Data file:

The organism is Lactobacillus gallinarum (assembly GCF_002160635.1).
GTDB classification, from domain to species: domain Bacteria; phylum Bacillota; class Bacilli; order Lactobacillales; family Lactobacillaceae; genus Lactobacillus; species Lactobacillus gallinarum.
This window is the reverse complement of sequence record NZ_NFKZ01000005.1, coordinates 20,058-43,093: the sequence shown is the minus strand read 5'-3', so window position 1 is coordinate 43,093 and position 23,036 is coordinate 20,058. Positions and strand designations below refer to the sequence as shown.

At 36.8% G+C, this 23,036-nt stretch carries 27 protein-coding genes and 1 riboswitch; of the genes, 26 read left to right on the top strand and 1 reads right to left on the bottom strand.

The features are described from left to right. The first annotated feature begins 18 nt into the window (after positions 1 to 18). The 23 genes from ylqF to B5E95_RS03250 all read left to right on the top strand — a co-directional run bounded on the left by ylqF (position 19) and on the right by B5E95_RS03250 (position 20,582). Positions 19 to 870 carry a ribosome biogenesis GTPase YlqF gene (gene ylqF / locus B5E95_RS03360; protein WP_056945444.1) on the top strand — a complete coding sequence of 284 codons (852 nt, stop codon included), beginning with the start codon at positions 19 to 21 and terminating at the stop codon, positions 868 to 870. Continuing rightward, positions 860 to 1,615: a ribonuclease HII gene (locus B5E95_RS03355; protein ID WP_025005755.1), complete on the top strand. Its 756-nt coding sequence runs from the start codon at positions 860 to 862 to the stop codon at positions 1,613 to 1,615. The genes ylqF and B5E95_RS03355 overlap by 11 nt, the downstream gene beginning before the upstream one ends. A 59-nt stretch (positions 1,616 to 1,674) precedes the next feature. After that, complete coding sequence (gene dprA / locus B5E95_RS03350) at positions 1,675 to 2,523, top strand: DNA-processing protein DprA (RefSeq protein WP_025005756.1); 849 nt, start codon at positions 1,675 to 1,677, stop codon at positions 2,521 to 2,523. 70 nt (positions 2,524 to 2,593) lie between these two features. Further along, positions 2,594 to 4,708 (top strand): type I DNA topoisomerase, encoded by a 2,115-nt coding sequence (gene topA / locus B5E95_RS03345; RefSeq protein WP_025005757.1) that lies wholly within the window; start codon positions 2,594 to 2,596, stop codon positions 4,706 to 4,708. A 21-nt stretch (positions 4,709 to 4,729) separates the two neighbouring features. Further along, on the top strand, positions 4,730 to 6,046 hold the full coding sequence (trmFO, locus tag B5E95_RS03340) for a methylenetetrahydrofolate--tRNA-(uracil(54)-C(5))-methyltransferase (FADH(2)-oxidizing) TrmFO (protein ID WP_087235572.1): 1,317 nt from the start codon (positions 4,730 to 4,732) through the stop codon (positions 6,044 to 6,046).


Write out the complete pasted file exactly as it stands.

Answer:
The organism is Lactobacillus gallinarum (assembly GCF_002160635.1).
GTDB classification, from domain to species: domain Bacteria; phylum Bacillota; class Bacilli; order Lactobacillales; family Lactobacillaceae; genus Lactobacillus; species Lactobacillus gallinarum.
This window is the reverse complement of sequence record NZ_NFKZ01000005.1, coordinates 20,058-43,093: the sequence shown is the minus strand read 5'-3', so window position 1 is coordinate 43,093 and position 23,036 is coordinate 20,058. Positions and strand designations below refer to the sequence as shown.

At 36.8% G+C, this 23,036-nt stretch carries 27 protein-coding genes and 1 riboswitch; of the genes, 26 read left to right on the top strand and 1 reads right to left on the bottom strand.

The features are described from left to right. The first annotated feature begins 18 nt into the window (after positions 1 to 18). The 23 genes from ylqF to B5E95_RS03250 all read left to right on the top strand — a co-directional run bounded on the left by ylqF (position 19) and on the right by B5E95_RS03250 (position 20,582). Positions 19 to 870 carry a ribosome biogenesis GTPase YlqF gene (gene ylqF / locus B5E95_RS03360; protein WP_056945444.1) on the top strand — a complete coding sequence of 284 codons (852 nt, stop codon included), beginning with the start codon at positions 19 to 21 and terminating at the stop codon, positions 868 to 870. Continuing rightward, positions 860 to 1,615: a ribonuclease HII gene (locus B5E95_RS03355; protein ID WP_025005755.1), complete on the top strand. Its 756-nt coding sequence runs from the start codon at positions 860 to 862 to the stop codon at positions 1,613 to 1,615. The genes ylqF and B5E95_RS03355 overlap by 11 nt, the downstream gene beginning before the upstream one ends. A 59-nt stretch (positions 1,616 to 1,674) precedes the next feature. After that, complete coding sequence (gene dprA / locus B5E95_RS03350) at positions 1,675 to 2,523, top strand: DNA-processing protein DprA (RefSeq protein WP_025005756.1); 849 nt, start codon at positions 1,675 to 1,677, stop codon at positions 2,521 to 2,523. 70 nt (positions 2,524 to 2,593) lie between these two features. Further along, positions 2,594 to 4,708 (top strand): type I DNA topoisomerase, encoded by a 2,115-nt coding sequence (gene topA / locus B5E95_RS03345; RefSeq protein WP_025005757.1) that lies wholly within the window; start codon positions 2,594 to 2,596, stop codon positions 4,706 to 4,708. A 21-nt stretch (positions 4,709 to 4,729) separates the two neighbouring features. Further along, on the top strand, positions 4,730 to 6,046 hold the full coding sequence (trmFO, locus tag B5E95_RS03340) for a methylenetetrahydrofolate--tRNA-(uracil(54)-C(5))-methyltransferase (FADH(2)-oxidizing) TrmFO (protein ID WP_087235572.1): 1,317 nt from the start codon (positions 4,730 to 4,732) through the stop codon (positions 6,044 to 6,046).